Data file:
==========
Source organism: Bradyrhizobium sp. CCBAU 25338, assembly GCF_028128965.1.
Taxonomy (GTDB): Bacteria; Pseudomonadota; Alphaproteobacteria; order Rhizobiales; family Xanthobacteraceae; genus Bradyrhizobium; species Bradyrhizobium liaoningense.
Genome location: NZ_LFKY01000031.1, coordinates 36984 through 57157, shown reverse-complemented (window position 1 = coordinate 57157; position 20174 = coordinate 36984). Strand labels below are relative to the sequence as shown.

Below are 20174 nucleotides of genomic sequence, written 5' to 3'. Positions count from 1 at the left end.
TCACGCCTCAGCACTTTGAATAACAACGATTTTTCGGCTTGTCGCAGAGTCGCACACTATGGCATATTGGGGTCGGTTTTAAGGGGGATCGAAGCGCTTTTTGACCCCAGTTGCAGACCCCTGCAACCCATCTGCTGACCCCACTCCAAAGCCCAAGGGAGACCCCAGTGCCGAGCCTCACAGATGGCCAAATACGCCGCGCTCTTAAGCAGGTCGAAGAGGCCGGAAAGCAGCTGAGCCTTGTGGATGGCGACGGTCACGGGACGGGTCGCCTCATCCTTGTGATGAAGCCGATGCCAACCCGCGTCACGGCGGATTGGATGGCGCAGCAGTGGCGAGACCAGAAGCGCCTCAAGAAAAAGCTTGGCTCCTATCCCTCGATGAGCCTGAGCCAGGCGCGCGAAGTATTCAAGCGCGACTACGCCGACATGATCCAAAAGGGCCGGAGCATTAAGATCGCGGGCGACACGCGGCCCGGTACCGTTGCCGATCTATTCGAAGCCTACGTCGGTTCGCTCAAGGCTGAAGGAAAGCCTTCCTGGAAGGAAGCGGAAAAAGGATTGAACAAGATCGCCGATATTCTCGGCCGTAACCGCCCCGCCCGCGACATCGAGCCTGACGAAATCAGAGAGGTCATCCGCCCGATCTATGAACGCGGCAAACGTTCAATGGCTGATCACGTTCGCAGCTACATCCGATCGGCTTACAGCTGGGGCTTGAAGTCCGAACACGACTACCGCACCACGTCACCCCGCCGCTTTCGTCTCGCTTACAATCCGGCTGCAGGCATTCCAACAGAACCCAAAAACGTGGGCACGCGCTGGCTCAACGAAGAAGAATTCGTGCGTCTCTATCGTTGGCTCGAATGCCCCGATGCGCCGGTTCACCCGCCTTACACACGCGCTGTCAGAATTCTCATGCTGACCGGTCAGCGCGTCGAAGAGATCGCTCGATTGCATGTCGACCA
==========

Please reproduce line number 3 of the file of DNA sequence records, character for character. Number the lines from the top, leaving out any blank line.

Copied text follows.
Genome location: NZ_LFKY01000031.1, coordinates 36984 through 57157, shown reverse-complemented (window position 1 = coordinate 57157; position 20174 = coordinate 36984). Strand labels below are relative to the sequence as shown.